Is summer really more than half over?

Do I really go “back to school” for the fall semester in about a month?

I’ve been so quiet, readers. I’m sorry. However, we all know that summer is the time when academics stop doing anything related to work or school (okay, maybe not). I made some major life changes this summer that I’m super excited about:

  • I interviewed for and accepted a full-time (non-tenure track) teaching position.
  • I moved to an adorable house that is still not quite put together.
  • I received an award for my dedication to first-year student success.
  • I went on a wonderful vacation to Grand Junction and Palisade, Colorado.
  • And, oh yeah, I started teaching.

My university has a program for students who are conditionally admitted that I was given the opportunity to teach in. We started last Monday, and while it’s a ton of work, I’m really having an excellent time.

Students take an introductory writing course that focuses on rhetorical modes, some study- and life-skills courses, and do a variety of activities meant to help them acclimate to college life. If they pass their English course, they are admitted to the university for the fall. If they do not, they are “referred” to another institution (typically a state-wide community college).

The program is slightly totalitarian, and in that way it’s forcing me to try out a different teaching style than I am used to. I can see the benefits of this, though. For example, I typically don’t say anything if students sleep in class. I tell them on the first day that they are adults, can make their own choices, and can face the consequences. I will not “police” their bad behavior so long as it’s only affecting them. In my three years as a teacher, I’ve yet to have anyone sleep during class. That being said, I do notice poor behavior, and I take this into account when I’m figure out participation grades or final grades. In the end, these poor decisions do end up drastically affecting an individual’s grades, whether it’s because they lost a lot of participation points or because they did poorly on assignments and activities because they aren’t paying attention in class. “You or someone you know is paying good money for your education, so don’t waste it,” I try to tell them.

But it’s just not me to stand over their shoulders and look for bad behavior. This summer has challenged that for a number of reasons, the most prominent of which is that these students are paying a highly discounted rate for this education. Grants and other funding makes up for most of the budget for teaching this course, and students are paying something like $300 of the overall $1500+ per-student cost. Because of this, the program admin really want us to make sure students are making good choices, including kicking them out of class for sleeping and not allowing them to use headphones during class. I find myself paying just a little more attention to their computer screens as we work in class and being more aware of whether they are potentially distracting others through side conversations. I still don’t feel like I’m a “policing” kind of teacher, but I think that these little changes are for the positive. I work with many students throughout the year who may need that additional boost to make the right choices, and even spot checking can help them with that.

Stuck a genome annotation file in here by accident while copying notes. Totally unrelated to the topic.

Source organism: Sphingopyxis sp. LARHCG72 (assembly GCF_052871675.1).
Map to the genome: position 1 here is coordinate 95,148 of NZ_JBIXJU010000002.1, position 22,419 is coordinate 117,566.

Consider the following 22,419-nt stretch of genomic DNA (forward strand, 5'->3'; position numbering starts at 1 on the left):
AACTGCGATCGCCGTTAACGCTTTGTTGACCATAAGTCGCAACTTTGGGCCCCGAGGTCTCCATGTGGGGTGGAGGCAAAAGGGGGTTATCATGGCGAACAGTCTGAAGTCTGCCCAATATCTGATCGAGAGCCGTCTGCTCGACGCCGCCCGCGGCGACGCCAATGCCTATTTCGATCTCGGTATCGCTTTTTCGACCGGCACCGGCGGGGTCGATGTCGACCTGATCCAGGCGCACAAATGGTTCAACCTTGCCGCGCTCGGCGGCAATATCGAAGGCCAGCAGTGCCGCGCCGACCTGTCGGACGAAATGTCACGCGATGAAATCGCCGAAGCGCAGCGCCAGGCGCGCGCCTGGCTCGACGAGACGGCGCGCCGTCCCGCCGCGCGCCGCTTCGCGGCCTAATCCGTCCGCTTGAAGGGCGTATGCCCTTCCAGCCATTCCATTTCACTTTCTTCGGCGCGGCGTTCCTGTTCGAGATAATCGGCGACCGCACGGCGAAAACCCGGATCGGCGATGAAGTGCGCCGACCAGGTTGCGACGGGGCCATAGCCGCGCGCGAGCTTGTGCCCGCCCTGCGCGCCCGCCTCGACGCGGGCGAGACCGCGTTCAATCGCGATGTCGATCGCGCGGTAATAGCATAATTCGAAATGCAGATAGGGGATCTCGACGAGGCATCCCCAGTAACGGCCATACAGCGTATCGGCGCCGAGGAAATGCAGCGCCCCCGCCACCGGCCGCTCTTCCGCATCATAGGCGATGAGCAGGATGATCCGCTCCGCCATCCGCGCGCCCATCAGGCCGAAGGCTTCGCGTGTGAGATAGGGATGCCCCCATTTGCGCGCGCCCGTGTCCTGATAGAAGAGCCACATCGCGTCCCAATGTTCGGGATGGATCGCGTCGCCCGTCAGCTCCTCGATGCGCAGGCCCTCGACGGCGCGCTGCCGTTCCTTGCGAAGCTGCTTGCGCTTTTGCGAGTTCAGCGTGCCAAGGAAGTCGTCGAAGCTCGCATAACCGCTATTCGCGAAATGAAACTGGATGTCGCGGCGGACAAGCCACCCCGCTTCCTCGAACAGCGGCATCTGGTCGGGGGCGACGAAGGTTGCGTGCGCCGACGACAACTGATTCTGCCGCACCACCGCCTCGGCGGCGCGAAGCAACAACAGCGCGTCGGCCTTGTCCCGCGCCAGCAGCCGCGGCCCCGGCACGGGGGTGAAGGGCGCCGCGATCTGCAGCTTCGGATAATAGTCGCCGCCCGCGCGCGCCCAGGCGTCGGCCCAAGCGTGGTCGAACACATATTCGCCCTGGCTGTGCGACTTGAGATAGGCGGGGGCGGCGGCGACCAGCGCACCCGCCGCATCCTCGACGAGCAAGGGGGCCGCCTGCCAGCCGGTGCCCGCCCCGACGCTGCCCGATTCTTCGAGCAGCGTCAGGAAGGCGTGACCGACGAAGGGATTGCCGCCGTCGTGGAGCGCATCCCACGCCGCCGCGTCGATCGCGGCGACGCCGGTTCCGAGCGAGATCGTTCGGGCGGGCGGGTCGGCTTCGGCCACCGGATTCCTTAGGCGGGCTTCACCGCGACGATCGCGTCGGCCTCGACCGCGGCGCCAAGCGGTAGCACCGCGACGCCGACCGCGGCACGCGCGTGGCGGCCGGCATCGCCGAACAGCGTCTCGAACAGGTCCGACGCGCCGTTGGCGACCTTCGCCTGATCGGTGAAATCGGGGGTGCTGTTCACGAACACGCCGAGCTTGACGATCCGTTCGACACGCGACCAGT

Overall, I’m really enjoying this opportunity. I know we’re only a week in, but my students are mostly well-behaved, work extremely hard during class, and are consistently engaged in class discussions. It’s nice to be able to focus on just a few students at once (because only having 20 students to work with and 20 papers at a time to grade makes a world of difference from even 25). It’s also making me feel more confident in my teaching abilities—Did I worry that taking just a couple of months out of the classroom might make me a worse teacher? No. But you never know how students will react to you, and I feel more comfortable in the classroom right now than I have in the past (not that I was ever uncomfortable). It’s nice to feel like I’m doing well at what I love to do.

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